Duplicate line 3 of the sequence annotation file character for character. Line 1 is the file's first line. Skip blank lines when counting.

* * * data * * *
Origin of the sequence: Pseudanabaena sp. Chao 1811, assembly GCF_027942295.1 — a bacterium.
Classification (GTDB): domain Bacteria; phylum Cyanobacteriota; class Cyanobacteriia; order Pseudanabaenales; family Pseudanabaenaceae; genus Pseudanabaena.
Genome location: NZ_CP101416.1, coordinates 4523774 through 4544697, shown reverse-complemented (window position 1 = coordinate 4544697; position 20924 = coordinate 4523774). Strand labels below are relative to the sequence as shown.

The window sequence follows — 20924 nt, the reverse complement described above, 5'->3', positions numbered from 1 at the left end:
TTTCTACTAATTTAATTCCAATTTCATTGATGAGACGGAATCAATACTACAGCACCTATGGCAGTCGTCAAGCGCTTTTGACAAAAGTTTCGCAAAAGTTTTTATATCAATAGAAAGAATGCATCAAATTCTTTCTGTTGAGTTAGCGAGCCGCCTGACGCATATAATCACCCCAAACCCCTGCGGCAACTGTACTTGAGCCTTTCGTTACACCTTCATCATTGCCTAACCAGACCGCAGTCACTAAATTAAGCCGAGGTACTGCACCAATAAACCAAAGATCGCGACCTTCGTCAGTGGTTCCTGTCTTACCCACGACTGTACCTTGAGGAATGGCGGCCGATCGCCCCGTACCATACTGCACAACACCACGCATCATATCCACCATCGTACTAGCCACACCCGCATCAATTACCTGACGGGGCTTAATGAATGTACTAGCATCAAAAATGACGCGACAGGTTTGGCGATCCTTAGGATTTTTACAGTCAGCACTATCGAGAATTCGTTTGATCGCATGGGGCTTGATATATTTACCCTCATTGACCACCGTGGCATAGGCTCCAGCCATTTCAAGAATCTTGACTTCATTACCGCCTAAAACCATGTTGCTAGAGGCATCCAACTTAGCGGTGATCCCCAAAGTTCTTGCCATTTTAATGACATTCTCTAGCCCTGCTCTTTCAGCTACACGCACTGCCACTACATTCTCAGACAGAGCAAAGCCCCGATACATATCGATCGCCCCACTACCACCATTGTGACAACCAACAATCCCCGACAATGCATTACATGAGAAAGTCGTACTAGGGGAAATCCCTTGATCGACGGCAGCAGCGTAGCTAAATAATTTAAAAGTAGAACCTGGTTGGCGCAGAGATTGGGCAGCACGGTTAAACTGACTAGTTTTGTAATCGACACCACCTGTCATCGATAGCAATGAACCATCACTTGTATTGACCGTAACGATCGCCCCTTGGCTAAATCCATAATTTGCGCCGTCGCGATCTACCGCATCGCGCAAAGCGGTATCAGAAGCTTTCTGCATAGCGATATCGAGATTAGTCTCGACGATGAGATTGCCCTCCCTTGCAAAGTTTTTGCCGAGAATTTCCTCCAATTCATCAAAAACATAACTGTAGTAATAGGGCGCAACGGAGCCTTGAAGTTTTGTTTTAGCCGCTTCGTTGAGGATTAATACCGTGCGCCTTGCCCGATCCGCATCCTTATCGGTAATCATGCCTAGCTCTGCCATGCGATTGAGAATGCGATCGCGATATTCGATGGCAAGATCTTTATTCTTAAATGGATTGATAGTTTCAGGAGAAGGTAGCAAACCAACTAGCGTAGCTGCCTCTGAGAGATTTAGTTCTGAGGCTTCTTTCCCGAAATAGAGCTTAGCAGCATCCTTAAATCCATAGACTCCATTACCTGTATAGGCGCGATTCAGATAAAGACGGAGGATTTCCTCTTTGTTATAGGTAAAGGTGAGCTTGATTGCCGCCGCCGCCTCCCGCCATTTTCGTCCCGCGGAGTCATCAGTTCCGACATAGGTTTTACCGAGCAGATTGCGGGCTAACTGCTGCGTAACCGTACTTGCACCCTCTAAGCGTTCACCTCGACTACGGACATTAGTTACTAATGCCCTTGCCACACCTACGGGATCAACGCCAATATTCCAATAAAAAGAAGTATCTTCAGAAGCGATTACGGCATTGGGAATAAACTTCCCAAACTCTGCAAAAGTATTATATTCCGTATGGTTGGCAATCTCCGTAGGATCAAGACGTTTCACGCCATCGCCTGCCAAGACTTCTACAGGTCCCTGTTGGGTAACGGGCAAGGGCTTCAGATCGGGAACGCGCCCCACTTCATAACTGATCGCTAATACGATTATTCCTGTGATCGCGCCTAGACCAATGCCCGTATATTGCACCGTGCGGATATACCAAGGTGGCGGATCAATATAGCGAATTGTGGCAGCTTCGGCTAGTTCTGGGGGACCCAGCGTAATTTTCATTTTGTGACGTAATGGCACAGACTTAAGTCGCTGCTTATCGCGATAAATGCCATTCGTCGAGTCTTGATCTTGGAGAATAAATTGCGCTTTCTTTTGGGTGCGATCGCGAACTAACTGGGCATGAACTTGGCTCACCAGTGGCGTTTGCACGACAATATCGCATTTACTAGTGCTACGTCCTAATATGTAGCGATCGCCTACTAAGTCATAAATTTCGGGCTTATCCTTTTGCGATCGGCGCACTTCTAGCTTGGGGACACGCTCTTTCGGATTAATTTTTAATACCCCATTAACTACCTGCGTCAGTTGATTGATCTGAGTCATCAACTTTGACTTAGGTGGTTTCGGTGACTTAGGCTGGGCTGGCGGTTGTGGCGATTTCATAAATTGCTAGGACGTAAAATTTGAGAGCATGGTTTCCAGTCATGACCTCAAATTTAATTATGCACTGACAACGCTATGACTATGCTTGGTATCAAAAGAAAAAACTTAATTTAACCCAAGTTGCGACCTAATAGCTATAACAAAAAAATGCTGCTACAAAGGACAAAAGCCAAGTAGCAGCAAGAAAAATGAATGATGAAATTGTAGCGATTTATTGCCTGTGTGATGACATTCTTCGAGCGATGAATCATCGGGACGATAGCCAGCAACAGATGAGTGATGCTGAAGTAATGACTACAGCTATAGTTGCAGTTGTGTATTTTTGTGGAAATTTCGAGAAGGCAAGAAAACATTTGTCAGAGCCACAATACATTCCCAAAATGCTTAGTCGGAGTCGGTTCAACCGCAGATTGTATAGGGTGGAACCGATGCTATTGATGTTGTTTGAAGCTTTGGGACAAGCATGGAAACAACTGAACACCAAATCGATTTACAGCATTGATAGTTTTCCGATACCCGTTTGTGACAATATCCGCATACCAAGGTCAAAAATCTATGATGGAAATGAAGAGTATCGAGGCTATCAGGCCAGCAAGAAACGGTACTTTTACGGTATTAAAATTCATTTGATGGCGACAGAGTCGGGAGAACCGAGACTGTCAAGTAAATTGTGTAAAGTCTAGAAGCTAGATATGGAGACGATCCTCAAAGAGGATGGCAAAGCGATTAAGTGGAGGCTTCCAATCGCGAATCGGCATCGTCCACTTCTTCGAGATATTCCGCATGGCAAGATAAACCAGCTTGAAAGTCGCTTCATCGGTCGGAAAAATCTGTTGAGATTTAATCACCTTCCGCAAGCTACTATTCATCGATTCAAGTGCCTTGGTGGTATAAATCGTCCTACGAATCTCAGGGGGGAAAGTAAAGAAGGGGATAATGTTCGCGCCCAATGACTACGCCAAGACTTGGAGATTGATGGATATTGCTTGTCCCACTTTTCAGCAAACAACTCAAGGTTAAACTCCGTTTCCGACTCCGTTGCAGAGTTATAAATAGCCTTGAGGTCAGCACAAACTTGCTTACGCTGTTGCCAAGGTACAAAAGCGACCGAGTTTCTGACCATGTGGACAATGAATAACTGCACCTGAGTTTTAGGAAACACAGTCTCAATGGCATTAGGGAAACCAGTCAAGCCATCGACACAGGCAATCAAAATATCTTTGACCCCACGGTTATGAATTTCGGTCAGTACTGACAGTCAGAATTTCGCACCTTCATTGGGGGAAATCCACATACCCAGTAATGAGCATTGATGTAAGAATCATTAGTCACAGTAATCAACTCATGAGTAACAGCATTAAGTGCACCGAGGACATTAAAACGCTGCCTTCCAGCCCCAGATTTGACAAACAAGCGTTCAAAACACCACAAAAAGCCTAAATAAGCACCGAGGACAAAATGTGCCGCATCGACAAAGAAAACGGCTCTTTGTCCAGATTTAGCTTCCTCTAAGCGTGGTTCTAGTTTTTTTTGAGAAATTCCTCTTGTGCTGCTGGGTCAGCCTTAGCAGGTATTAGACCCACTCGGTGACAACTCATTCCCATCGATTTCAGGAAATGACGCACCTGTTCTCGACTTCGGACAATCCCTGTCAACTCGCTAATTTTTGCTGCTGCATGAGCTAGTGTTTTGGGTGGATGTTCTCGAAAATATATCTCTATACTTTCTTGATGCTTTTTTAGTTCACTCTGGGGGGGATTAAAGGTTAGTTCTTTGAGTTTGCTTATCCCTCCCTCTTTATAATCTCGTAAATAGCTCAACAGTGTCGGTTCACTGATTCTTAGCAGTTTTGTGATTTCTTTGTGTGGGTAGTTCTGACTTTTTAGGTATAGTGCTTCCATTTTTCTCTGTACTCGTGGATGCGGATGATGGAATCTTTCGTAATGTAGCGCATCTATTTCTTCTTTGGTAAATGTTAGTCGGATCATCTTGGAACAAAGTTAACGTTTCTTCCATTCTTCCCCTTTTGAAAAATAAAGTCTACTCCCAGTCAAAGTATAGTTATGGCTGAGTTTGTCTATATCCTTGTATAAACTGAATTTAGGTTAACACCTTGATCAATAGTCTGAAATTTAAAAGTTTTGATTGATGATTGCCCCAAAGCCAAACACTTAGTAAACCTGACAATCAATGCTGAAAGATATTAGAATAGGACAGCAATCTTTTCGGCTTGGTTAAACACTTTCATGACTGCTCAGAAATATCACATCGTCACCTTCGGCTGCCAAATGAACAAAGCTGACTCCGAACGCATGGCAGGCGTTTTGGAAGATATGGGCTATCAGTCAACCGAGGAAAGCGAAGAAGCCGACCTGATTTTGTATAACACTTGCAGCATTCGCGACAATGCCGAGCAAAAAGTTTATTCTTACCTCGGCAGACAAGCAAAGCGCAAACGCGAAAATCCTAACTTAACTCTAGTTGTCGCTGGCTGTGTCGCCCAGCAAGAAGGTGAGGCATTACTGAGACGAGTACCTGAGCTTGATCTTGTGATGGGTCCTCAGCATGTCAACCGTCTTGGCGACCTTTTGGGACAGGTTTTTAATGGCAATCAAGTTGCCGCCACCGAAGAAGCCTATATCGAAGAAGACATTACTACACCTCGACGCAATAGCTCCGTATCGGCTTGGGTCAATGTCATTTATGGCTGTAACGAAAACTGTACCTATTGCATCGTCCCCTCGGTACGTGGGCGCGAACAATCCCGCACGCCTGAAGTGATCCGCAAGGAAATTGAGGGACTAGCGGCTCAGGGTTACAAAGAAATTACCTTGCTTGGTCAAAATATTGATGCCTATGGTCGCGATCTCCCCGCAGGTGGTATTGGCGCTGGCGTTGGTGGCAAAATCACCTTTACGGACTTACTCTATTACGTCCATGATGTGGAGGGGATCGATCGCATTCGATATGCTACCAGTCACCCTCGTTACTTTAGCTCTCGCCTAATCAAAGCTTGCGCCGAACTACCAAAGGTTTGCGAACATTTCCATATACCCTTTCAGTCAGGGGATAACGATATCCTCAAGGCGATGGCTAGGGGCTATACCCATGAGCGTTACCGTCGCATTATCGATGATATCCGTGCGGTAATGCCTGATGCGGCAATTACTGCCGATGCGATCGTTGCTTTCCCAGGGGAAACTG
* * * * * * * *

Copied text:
Genome location: NZ_CP101416.1, coordinates 4523774 through 4544697, shown reverse-complemented (window position 1 = coordinate 4544697; position 20924 = coordinate 4523774). Strand labels below are relative to the sequence as shown.